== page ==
Measuring the grade of a patio

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What are some simple ways to measure the grade of my patio?
Without ranting and raving, I contract with a quality reputation company to put it in and they subcontracted it to a fly-by-night contractor who appears to use day laborers. I want the measurements in hand when I go after them.
One constraint is my wife will have to do all the bending because I have two slugs of concrete holding my spine together. Since she is not mechanically inclined, it needs to be as simple as possible and sill be accurate.
I did try the string method, but we had communication problems. Maybe I just need a neighbor to help me do it.
Constructive suggestions are always valued.
Dick
P.S.: alt.home.repairs is one of the ten best newsgroups on USENET. I like to believe misc.taxes.moderated (which I moderate) is in the same league.
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Dick Adams wrote:

Simplest/cheapest method is to use a string level. More accurate/expensive is to use a laser level.
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snipped-for-privacy@optonline.net wrote:

Ayup. but you can get close enough to see if there's a problem with a string level. Just drive a small stake in the ground outside the deck and tie the string to it, pull it to the siding of the house, adjust until the bubble says level and measure height at house and edge of deck. the difference between the two measurements is your rise, I assume you already know the run.
good luck
nate
--
replace "fly" with "com" to reply.
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Or you can just pour water on it, and see if it runs off. What's a patio supposed to be? 1:50?
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Dick Adams wrote:

Have any studies to back that up? ;)

The general idea is to elevate the level line so you won't have to bend over and use a tape measure or better yet a folding rule to measure down to the line. You'll be measuring down so the bigger dimension is at a lower elevation.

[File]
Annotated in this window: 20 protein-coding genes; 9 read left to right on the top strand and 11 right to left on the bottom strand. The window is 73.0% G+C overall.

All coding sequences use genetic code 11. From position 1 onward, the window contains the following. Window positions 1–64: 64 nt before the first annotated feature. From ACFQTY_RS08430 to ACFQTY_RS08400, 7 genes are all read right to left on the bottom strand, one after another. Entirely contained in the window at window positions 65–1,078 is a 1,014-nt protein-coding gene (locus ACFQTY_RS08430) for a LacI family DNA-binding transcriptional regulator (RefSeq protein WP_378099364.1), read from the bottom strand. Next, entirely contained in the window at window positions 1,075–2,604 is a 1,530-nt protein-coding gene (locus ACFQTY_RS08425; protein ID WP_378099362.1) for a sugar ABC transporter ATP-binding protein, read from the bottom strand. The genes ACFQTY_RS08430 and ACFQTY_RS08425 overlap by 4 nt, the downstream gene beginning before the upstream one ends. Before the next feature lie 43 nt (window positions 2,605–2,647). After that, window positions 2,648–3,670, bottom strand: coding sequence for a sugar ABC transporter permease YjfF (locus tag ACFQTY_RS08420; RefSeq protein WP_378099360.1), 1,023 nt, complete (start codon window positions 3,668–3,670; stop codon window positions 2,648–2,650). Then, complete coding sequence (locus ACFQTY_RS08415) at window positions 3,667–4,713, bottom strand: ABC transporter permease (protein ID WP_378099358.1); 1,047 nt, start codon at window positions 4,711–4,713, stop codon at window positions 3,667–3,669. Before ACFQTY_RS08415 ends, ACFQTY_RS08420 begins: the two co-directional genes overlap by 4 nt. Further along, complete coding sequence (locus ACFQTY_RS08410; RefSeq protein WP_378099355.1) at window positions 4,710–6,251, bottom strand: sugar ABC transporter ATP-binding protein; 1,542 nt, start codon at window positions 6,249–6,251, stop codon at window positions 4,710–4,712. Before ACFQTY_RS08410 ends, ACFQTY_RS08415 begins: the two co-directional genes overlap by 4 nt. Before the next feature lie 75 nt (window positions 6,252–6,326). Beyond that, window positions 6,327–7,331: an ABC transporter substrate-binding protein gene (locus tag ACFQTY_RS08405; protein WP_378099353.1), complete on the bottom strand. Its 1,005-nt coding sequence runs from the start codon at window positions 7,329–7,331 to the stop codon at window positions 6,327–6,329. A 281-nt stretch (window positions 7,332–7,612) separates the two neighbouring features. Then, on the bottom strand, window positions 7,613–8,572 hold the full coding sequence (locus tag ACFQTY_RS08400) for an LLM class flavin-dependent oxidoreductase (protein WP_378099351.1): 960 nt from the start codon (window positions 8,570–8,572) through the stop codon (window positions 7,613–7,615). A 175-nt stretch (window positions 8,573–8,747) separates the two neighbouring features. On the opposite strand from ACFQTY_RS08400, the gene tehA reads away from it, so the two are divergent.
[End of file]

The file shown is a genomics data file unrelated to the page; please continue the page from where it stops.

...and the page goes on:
You can use a laser level on a tripod or set up on a patio table, a water level or use a line level on a string tied between two stakes driven into the ground. If you can't drive a stake at one end, say into the patio, you only need one end secured and you can swing the line, make sure it's level with the line level and take a reading.
If you're using this as ammunition, the more accurate the readings the better. The laser level and the water level would give equally accurate readings if used correctly. The line level would be the least accurate. A water level would be my recommendation. http://www.buildeazy.com/fp_waterlevel.html
What's the reason for needing the grade readings? Are you having drainage problems?
R
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Big time!
Dick
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Dick Adams wrote:

How about just using a 4' bubble level (after all, how big is your patio?). If it's level, there's no slope. If it slopes, shim the one end until it IS level. The thinkness of the shim, divided by 4, is the slope per foot. Check a few spots.
Who do you intend to go after? The prime contractor with the "quality reputation" should be more than willing to come out and verify the job his sub did...and in your presence.
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cavedweller wrote:

Everybody knows what "thinkness" is, right?
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One simple way is to take a 4' level and lay it on the patio. It should drop off about 1" for every 4 feet. If you stick a 1-by under the level, it should read level.
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Dick,
Buck is right on this one. 1/4" per foot is considered a normal drainage factor. If you have problems a little more would not hurt if the width or run is less than 12'. Personally I like 1/2" slope per foot.